Too many restaurants in South America have gigantic menus with no apparent theme. The worst part is, half the time they’re out of everything and serving solo pizzas (only pizzas). Pita, a small takeout shop next to the popular Loki Hostel in Cusco, Peru, is different. They have two options on their menu: falafel or sabih. We all know falafels, the deep fried chickpea delights. Sabih is another popular middle-eastern sandwich, consisting of pita stuffed with fried eggplant and hard boiled eggs. Sabih sandwiches aren’t vegan but the friendly staff at Pita are more than willing to leave out the eggs or combine the eggplant and falafel.
We arrived in Cusco, Peru, ready to settle down and enjoy the last few weeks of our time in South America. Rather than stay in a hostel, we decided to find an apartment for our two week visit. While searching for yoga classes online, I came across a website with an ad for space in a yoga guest house. The stars aligned and we found a nice family with a room for rent. One of the best things about staying with a local vegetarian family was that they were able to give us some great advice on where to find cheap and delicious vegan food in Cusco. The first place they brought us was the Comedor Vegetariano in San Blas market.
After leaving the beautiful Isla del Sol, we took a bus from Copacabana and crossed the Bolivian border, entering into Peru. Our first stop was Puno, a town known for the nearby Uros islands, also known as the floating islands. We were there for less than 24 hours but managed to see the floating islands, and find a great dinner spot. Initially, we set out in search of a vegetarian restaurant recommended by Lonely Planet. We walked up and down the same street several times before coming to the conclusion that the vegetarian restaurant we were looking for had gone out of business. In its place was a new restaurant, Balcones de Peru. With the offer of a free glass of wine and a Peruvian music and dance show, we were lured in. First to arrive at our table was a plate of beautifully displayed root vegetable chips with a small dish of sweet and sour sauce.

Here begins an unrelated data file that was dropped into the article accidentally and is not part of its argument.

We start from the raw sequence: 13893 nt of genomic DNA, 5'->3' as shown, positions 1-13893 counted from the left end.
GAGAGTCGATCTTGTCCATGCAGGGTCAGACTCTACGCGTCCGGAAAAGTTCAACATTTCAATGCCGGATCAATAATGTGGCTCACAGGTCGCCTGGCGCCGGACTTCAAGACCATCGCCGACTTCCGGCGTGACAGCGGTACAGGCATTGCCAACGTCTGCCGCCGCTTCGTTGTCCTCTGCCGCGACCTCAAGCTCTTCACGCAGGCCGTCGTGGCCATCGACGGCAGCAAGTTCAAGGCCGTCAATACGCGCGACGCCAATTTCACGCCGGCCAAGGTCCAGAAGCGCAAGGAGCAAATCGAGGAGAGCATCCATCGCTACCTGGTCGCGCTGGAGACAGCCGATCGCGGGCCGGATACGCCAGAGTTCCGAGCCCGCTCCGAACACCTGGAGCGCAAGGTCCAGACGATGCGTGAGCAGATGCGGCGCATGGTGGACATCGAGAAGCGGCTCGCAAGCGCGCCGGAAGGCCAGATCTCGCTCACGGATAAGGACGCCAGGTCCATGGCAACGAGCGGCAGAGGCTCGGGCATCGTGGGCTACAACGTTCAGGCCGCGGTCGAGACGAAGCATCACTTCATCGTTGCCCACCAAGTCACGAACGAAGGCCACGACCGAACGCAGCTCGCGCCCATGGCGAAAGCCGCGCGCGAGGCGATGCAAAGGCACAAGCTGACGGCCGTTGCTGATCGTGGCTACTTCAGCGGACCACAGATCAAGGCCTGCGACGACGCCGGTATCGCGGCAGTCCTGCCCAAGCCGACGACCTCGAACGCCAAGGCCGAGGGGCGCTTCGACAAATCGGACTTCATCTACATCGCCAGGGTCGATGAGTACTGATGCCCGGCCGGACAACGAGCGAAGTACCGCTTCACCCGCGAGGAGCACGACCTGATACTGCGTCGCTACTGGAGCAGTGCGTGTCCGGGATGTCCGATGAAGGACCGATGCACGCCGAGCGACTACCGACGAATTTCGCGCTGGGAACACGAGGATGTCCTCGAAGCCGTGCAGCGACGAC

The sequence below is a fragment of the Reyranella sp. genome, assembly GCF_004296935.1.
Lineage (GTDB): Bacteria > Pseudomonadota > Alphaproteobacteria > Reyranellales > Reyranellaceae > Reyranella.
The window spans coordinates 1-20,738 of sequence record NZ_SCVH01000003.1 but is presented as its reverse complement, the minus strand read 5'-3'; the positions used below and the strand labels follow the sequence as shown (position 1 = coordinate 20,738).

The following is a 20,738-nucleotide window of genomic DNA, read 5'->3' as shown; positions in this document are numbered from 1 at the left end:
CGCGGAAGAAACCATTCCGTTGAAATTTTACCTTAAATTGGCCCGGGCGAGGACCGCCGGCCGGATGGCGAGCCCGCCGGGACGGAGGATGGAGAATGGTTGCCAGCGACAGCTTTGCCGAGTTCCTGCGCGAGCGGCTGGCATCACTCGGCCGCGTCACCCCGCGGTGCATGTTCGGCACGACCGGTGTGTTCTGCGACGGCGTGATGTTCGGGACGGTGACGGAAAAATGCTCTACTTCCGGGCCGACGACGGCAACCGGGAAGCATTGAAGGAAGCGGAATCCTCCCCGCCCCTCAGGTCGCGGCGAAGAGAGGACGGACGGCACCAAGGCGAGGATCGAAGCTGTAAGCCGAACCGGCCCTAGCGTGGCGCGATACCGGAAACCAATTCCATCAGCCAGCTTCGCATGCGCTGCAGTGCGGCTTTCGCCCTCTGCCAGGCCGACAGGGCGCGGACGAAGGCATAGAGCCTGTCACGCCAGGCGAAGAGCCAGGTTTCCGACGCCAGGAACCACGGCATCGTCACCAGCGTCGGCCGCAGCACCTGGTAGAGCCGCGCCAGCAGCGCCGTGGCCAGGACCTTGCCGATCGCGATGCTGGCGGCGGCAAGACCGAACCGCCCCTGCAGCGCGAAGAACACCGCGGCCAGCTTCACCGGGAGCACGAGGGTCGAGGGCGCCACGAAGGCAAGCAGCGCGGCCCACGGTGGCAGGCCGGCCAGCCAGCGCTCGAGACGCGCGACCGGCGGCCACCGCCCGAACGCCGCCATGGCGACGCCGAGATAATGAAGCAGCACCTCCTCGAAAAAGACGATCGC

After spending five days in La Paz, we caught a bus to Copacabana, a small town on the shore of lake Titicaca, the largest lake in South America and one of the highest navigable lakes in the world. From Copacabana, we took a two hour boat ride to Isla del Sol (island of the sun), a rocky island with lots of ruins and a small community of local residents. Before hopping on the boat, we had a few minutes to run to the market and grab some snacks. We whipped up a great tomato, avocado and rosemary sandwich for the ride over.
We found Namás Té (aka Namaste) on our second last day in La Paz, Bolivia. We were so impressed with their four course lunch menu, we couldn’t resist eating there two days in a row. It’s a beautiful restaurant, with friendly staff, great food and walls full of cool, local art.